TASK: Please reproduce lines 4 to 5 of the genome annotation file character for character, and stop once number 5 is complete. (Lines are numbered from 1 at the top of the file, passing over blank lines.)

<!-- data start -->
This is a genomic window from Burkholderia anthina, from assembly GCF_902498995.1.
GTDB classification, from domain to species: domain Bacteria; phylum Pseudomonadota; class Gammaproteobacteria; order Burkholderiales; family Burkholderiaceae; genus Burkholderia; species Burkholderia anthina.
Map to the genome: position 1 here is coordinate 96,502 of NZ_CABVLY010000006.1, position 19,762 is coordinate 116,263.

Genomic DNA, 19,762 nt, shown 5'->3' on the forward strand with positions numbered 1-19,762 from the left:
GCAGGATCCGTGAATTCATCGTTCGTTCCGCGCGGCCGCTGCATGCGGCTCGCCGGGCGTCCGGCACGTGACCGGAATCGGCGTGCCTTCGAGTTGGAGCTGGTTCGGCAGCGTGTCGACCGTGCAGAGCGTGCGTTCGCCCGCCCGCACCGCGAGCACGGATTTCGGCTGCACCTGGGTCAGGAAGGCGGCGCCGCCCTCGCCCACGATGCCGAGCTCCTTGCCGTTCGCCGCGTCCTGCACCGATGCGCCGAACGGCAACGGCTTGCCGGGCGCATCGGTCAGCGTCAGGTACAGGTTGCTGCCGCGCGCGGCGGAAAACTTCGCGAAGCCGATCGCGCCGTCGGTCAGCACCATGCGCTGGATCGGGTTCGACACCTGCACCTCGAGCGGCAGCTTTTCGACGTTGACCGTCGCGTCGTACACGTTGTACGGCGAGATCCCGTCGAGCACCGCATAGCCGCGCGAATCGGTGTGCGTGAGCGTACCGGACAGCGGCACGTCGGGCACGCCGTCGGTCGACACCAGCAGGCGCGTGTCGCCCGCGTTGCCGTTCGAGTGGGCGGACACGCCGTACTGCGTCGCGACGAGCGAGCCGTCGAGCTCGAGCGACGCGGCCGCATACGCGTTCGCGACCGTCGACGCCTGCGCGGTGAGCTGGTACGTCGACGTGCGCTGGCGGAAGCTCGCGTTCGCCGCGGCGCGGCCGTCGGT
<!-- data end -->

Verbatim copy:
Genomic DNA, 19,762 nt, shown 5'->3' on the forward strand with positions numbered 1-19,762 from the left:
GCAGGATCCGTGAATTCATCGTTCGTTCCGCGCGGCCGCTGCATGCGGCTCGCCGGGCGTCCGGCACGTGACCGGAATCGGCGTGCCTTCGAGTTGGAGCTGGTTCGGCAGCGTGTCGACCGTGCAGAGCGTGCGTTCGCCCGCCCGCACCGCGAGCACGGATTTCGGCTGCACCTGGGTCAGGAAGGCGGCGCCGCCCTCGCCCACGATGCCGAGCTCCTTGCCGTTCGCCGCGTCCTGCACCGATGCGCCGAACGGCAACGGCTTGCCGGGCGCATCGGTCAGCGTCAGGTACAGGTTGCTGCCGCGCGCGGCGGAAAACTTCGCGAAGCCGATCGCGCCGTCGGTCAGCACCATGCGCTGGATCGGGTTCGACACCTGCACCTCGAGCGGCAGCTTTTCGACGTTGACCGTCGCGTCGTACACGTTGTACGGCGAGATCCCGTCGAGCACCGCATAGCCGCGCGAATCGGTGTGCGTGAGCGTACCGGACAGCGGCACGTCGGGCACGCCGTCGGTCGACACCAGCAGGCGCGTGTCGCCCGCGTTGCCGTTCGAGTGGGCGGACACGCCGTACTGCGTCGCGACGAGCGAGCCGTCGAGCTCGAGCGACGCGGCCGCATACGCGTTCGCGACCGTCGACGCCTGCGCGGTGAGCTGGTACGTCGACGTGCGCTGGCGGAAGCTCGCGTTCGCCGCGGCGCGGCCGTCGGT